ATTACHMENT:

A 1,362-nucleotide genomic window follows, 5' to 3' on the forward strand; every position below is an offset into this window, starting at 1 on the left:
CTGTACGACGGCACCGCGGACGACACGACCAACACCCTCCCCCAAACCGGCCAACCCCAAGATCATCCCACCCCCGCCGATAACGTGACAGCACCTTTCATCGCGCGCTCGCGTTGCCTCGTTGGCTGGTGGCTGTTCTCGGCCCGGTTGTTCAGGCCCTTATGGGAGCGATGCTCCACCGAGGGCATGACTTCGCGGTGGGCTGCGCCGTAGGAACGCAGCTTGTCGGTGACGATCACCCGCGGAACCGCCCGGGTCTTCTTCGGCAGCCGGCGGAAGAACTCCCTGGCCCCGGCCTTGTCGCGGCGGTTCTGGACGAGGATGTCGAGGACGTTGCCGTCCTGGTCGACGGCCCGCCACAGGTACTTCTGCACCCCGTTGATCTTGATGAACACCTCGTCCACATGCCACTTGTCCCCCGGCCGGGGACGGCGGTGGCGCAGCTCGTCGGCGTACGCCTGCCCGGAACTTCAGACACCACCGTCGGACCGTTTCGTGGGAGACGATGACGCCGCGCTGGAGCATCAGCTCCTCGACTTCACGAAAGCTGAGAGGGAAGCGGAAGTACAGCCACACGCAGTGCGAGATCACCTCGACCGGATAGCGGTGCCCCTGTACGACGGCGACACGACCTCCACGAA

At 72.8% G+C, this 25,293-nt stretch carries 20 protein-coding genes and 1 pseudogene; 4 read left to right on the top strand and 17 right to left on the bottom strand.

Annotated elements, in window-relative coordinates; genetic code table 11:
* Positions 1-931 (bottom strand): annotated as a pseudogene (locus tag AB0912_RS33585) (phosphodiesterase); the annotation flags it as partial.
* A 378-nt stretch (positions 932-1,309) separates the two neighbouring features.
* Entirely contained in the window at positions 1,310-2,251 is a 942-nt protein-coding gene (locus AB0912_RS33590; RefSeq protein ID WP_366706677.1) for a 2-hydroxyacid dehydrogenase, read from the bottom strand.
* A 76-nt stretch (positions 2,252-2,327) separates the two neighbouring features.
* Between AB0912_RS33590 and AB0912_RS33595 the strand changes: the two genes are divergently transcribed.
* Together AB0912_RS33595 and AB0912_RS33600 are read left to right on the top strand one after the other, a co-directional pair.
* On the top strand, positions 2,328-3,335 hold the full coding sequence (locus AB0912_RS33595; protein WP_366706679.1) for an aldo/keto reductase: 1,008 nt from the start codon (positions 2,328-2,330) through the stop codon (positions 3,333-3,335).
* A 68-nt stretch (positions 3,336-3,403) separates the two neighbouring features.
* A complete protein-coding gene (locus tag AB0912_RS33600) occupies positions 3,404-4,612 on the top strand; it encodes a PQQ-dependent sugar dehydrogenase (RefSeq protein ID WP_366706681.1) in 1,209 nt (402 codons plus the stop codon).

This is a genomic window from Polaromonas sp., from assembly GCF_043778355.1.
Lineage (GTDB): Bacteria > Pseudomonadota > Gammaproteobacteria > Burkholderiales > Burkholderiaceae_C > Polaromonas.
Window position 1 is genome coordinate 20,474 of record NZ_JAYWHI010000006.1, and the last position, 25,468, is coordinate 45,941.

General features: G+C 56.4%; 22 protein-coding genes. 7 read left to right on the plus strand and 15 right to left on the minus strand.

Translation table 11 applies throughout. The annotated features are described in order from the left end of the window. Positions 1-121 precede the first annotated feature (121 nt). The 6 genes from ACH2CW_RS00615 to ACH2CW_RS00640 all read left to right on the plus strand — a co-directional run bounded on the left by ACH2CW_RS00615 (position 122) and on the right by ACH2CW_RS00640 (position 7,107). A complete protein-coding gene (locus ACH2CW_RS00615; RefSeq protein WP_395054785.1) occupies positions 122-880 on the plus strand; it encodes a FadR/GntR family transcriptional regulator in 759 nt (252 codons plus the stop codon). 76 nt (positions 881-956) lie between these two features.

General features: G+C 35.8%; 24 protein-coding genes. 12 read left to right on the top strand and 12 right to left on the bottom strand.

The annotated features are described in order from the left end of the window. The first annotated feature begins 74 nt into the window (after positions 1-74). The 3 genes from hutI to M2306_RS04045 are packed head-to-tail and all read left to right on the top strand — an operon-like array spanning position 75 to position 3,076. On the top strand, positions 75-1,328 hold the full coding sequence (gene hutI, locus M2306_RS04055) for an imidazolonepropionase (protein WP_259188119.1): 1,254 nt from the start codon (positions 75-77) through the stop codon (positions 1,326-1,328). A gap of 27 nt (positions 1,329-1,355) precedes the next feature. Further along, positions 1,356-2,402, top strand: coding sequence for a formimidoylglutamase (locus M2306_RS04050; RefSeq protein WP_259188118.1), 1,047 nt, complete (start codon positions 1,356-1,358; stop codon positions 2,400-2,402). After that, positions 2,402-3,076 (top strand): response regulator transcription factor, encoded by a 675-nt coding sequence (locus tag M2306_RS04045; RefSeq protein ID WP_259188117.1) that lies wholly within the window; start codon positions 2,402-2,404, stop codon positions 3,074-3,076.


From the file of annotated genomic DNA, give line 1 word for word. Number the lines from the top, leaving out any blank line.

A 1,362-nucleotide genomic window follows, 5' to 3' on the forward strand; every position below is an offset into this window, starting at 1 on the left: